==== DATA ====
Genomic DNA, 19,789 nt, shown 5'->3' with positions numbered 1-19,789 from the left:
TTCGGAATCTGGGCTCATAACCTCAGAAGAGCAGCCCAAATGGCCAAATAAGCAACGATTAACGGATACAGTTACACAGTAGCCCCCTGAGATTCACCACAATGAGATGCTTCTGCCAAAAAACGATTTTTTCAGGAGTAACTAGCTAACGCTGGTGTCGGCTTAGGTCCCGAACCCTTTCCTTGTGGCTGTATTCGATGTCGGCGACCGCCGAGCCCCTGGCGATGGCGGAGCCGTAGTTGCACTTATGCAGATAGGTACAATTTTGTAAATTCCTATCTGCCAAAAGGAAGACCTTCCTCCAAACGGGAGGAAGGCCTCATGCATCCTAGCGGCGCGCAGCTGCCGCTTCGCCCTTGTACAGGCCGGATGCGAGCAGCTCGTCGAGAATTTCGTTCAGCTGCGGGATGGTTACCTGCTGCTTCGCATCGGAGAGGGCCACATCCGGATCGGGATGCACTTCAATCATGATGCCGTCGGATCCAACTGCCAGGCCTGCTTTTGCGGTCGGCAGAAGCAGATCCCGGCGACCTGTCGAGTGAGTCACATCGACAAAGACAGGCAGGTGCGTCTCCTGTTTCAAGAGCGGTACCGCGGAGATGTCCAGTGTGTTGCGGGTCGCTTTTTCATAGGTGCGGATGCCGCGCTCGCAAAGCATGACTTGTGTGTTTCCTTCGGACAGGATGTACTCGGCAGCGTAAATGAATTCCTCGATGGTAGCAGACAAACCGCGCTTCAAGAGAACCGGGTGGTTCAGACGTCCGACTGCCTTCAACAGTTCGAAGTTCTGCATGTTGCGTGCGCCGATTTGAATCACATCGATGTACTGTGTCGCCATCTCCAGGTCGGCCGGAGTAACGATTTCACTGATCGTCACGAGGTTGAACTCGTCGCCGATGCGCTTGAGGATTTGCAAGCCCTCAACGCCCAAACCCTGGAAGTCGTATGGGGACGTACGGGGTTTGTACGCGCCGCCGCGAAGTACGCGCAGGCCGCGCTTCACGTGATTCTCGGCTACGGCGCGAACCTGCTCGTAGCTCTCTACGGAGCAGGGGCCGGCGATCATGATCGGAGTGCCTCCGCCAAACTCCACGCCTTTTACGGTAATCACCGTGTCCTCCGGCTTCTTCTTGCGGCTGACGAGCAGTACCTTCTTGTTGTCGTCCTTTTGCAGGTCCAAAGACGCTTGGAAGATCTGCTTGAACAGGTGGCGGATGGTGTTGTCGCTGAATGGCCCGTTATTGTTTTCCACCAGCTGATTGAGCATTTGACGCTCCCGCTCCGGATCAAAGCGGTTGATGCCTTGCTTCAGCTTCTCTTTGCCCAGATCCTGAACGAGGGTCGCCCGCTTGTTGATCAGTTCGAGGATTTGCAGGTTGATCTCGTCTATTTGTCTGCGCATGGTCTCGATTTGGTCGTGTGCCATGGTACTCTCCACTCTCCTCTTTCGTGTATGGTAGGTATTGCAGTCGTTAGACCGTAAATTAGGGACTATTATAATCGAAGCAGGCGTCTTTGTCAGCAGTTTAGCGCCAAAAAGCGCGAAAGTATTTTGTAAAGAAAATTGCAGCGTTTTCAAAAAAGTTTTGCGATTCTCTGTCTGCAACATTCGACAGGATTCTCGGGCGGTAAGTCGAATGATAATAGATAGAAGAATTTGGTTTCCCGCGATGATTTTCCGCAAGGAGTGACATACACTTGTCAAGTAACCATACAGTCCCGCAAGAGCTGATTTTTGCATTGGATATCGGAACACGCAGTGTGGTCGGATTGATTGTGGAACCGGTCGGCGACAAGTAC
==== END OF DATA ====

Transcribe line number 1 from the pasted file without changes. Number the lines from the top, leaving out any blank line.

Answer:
Genomic DNA, 19,789 nt, shown 5'->3' with positions numbered 1-19,789 from the left: